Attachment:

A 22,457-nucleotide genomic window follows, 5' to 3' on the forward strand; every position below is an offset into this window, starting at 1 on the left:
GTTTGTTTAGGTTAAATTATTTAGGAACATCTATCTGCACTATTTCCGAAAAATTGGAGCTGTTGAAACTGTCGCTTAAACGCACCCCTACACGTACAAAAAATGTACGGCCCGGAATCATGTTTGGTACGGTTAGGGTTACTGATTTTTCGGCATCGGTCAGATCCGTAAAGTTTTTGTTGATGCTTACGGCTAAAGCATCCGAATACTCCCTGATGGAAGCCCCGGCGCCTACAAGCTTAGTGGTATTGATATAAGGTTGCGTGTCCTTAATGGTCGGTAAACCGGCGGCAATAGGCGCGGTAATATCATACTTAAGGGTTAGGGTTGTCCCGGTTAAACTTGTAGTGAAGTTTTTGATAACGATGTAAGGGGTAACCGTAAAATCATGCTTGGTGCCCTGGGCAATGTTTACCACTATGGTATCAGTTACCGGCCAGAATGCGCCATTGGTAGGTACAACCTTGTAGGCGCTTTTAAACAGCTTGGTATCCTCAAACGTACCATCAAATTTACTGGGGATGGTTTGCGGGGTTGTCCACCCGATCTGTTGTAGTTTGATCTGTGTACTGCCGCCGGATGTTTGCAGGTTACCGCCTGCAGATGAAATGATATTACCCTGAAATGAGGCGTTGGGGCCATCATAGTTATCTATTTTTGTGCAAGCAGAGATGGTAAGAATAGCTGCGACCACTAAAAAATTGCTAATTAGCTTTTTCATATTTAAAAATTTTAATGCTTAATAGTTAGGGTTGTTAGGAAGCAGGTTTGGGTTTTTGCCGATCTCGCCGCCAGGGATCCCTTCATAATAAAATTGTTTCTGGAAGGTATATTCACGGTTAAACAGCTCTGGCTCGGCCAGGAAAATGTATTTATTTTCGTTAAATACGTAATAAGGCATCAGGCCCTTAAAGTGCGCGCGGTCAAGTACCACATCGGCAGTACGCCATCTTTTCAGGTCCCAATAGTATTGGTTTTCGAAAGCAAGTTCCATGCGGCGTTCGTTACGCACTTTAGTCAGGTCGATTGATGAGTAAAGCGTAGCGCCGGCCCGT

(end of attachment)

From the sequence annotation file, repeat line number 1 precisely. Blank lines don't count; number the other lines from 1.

A 22,457-nucleotide genomic window follows, 5' to 3' on the forward strand; every position below is an offset into this window, starting at 1 on the left: